Poe believes that stories that dealt with gothic literature needed to have allegories in them to have a second level of meaning in addition to it’s literal meaning. Theses types of elements were popular in this time period because they taught moral lessons and contributed to the dark feeling a person undergoes when finding the true meaning of not only the story, but are able to personally understand the true feeling the author is trying to make individuals feel. In “The Tale and Its Effect”, Poe stated that he used and supported unity of effect to go about discussing the themes he embedded within his stories in order to make the reader to feel a certain way. He believes that they need to be short and sweet so that the author can get all the details to the reader. Poe exclaims that short stories are superior to novels because one is able to sit down and finish it in one-sitting rather than breaking the experience, with the possibility of forgetting important elements.
Subsequently, the reader can make different predictions on what will occur throughout Don’t Get Caught, and the ability to predict and analyze uniquely is one of the principal ideals of Postmodernist literature. Ultimately, the central purpose of an author’s novel is to engross the reader, by writing in a genre and movement that is appropriate the book. Appropriately, Kurt Dinan engages the reader with both a Mystery genre and Postmodernist elements in his novel, Don’t Get Caught. Postmodernists believe that traditional authority is false and corrupt, and the central theme of Don’t Get Caught is that the powerful students play pranks and humiliate the less influential students. There exists a social elite club known as the Chaos Club that plays pranks on the school and faculty, and nobody can figure out the leader of the club is or who the members’ are.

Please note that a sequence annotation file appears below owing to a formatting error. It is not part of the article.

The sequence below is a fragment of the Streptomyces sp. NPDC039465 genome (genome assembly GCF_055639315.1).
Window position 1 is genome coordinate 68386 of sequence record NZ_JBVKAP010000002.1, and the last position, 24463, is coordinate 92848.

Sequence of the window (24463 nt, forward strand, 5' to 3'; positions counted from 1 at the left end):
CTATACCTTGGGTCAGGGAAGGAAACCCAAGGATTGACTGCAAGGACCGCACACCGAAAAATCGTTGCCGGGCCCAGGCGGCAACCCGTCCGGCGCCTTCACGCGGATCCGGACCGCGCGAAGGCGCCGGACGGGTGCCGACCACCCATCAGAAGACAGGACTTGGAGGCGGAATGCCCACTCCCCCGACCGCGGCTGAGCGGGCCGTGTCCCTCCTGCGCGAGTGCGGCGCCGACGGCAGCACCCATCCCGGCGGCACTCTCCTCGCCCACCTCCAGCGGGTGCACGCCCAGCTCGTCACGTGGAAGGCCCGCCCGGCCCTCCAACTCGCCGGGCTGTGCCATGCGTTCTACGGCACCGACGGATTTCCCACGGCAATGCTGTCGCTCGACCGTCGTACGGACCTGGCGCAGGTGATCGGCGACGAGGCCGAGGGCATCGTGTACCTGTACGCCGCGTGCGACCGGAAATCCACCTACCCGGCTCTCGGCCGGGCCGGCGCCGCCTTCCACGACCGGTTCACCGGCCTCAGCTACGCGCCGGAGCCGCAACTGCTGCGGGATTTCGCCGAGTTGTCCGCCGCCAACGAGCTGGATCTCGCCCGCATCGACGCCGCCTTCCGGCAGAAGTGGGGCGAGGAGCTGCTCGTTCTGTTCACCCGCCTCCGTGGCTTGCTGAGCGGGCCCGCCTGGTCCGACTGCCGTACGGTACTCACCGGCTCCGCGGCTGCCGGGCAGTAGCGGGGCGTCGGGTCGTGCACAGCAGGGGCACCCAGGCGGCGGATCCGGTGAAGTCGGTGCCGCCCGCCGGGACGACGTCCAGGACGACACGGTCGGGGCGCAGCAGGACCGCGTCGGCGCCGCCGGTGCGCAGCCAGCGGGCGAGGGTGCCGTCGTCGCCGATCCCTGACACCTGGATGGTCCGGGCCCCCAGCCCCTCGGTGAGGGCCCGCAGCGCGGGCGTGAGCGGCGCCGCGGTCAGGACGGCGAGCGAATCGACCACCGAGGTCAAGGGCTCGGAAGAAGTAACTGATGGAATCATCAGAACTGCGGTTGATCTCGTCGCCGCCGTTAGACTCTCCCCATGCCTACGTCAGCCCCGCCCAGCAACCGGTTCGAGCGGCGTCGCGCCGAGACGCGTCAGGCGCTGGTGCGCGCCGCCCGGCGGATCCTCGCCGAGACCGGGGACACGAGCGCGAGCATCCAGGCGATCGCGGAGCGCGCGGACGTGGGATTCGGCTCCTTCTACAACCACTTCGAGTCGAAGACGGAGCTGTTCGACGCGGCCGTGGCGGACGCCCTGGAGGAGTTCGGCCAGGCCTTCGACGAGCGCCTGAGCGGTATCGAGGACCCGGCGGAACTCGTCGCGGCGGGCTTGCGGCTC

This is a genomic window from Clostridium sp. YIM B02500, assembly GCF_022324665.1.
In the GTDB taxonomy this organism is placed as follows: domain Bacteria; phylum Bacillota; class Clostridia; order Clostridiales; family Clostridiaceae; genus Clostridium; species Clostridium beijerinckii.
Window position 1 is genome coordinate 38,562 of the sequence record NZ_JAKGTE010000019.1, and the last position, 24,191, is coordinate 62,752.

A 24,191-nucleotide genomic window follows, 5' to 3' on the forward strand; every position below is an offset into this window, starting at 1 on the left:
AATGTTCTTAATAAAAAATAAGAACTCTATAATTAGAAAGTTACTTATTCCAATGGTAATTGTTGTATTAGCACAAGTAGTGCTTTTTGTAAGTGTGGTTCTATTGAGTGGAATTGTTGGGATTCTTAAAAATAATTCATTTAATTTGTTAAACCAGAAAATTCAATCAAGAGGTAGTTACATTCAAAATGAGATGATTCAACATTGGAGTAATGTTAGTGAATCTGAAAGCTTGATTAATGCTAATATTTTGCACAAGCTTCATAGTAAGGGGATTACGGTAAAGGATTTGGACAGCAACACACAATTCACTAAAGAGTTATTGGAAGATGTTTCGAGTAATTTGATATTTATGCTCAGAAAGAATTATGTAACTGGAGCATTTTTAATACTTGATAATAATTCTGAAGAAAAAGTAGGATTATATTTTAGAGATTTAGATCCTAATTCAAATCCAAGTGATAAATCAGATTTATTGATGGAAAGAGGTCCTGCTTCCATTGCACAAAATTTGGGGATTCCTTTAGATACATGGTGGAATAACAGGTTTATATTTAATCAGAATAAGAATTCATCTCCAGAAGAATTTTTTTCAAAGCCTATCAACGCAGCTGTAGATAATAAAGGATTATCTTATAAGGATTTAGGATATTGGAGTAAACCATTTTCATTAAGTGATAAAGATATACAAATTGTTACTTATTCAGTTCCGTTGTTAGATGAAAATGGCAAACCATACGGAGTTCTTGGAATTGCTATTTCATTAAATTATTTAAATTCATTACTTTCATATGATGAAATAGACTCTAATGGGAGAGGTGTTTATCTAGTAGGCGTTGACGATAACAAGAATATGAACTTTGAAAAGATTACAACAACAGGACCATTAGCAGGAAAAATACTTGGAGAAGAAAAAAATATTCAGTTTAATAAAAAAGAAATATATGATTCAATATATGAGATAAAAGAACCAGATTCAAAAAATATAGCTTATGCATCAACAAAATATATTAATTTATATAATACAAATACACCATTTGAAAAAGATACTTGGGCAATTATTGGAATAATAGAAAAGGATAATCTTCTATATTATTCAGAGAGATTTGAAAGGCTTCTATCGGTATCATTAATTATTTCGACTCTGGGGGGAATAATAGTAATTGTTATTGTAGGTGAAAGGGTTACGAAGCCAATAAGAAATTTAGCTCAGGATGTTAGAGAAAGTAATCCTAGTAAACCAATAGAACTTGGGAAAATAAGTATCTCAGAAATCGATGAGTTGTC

Edgar Allan Poe’s use of literary devices to show the how fear of the characters in his stories are both helpful and harmful to them. Poe shows how the fears and obsessions of the narrators in his tales either lead to their inevitable death, or their miraculous survival. Edgar Allan Poe uses many literary devices in his texts, such as symbols, ironies, and figurative language, to show the strange and distorted ways of the characters, and the repercussion of their fears and obsessions. In Poe’s stories, a literary device he uses frequently throughout his stories, are symbols. For example, in the text “The The-Tale Heart”, Poe’s use of the old man’s eye symbolized the obsessions and fears of the narrator like, “Whenever it fell upon me, my blood
She also puts hyphens after words as if there is more to the sentence that isn't included in the poem. By doing this she creates uncertainty and keeps the reader engaged with confusion. Her unorthodox grammar habits also leave room for interpretation, instead of spoon feeding the story she provides an outline and leaves the rest up to imagination so that the we can fill in whatever darkness haunts our own life. Frost uses different methods to leave the reader confused. The title of his poem is “Acquainted with the night” and typically the word acquainted doesn’t instill fear.